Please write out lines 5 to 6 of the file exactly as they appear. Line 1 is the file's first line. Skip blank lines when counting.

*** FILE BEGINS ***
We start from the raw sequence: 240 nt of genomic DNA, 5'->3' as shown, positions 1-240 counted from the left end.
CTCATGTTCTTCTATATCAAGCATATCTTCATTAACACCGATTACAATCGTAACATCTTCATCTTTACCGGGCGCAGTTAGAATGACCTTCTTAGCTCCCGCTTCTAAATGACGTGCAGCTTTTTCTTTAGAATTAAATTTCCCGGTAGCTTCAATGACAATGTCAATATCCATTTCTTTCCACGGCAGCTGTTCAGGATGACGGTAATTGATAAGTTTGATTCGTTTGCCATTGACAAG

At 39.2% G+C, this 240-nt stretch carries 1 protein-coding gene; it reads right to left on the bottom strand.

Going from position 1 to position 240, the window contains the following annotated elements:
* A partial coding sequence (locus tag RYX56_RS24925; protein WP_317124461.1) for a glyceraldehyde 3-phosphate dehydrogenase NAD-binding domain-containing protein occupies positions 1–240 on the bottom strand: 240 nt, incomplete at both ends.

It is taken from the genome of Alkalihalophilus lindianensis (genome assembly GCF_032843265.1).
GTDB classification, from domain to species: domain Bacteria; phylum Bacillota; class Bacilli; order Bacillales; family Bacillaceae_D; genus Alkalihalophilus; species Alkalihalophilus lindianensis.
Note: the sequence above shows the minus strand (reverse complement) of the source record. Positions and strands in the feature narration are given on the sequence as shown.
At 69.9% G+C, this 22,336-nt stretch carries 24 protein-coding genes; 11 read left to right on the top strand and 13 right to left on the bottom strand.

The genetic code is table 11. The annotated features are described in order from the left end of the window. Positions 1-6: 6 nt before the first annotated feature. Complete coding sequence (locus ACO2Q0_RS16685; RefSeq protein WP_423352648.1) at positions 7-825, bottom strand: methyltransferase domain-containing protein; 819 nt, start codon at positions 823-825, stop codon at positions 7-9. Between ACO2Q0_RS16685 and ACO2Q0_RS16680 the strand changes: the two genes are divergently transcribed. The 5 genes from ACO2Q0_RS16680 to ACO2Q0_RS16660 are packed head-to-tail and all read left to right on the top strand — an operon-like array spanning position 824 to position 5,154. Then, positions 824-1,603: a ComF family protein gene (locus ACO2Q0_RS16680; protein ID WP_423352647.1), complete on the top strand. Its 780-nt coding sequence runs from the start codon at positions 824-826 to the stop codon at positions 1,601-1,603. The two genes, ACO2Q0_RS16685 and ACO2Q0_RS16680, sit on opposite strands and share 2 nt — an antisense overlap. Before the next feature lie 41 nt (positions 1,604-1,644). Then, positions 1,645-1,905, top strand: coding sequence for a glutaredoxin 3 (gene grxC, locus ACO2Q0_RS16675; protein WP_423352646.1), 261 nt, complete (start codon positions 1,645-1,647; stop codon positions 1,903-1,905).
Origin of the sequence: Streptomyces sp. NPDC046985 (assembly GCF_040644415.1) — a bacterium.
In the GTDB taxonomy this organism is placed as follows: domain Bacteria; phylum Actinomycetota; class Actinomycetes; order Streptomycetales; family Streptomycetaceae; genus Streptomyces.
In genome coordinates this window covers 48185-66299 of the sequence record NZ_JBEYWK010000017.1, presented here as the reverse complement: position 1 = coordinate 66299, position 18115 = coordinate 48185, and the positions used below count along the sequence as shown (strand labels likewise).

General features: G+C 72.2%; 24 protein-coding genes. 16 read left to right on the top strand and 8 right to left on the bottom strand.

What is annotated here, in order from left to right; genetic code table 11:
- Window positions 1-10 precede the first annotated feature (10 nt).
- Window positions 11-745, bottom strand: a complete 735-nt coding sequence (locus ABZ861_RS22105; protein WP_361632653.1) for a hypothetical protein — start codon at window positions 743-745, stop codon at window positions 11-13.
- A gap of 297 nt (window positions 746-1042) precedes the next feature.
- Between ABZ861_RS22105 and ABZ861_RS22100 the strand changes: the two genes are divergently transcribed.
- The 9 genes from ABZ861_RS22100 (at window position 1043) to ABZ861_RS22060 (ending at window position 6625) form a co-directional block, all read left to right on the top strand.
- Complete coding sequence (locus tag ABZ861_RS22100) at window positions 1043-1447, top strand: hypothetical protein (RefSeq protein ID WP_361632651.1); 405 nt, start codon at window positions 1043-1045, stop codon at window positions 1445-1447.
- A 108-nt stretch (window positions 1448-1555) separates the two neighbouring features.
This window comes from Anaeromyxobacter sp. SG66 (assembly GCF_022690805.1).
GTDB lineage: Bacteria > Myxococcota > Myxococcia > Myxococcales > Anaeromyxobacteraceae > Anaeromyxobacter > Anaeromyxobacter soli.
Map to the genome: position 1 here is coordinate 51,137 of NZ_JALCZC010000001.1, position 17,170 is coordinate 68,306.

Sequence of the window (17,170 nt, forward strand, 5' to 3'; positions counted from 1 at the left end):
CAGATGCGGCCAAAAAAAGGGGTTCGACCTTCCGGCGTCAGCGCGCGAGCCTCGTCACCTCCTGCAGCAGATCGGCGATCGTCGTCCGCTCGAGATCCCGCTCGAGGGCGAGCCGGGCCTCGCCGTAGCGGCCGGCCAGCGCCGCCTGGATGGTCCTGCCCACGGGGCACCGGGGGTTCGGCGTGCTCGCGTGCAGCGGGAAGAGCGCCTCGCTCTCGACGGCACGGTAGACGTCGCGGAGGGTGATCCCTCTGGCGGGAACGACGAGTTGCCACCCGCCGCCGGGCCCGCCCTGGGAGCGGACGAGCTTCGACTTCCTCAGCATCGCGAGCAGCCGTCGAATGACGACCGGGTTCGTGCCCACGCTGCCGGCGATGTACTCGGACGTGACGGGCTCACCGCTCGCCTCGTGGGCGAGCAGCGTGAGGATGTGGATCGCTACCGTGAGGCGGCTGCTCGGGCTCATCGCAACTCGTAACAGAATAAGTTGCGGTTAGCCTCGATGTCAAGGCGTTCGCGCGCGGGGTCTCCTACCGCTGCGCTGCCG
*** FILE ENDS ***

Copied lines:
* A partial coding sequence (locus tag RYX56_RS24925; protein WP_317124461.1) for a glyceraldehyde 3-phosphate dehydrogenase NAD-binding domain-containing protein occupies positions 1–240 on the bottom strand: 240 nt, incomplete at both ends.

It is taken from the genome of Alkalihalophilus lindianensis (genome assembly GCF_032843265.1).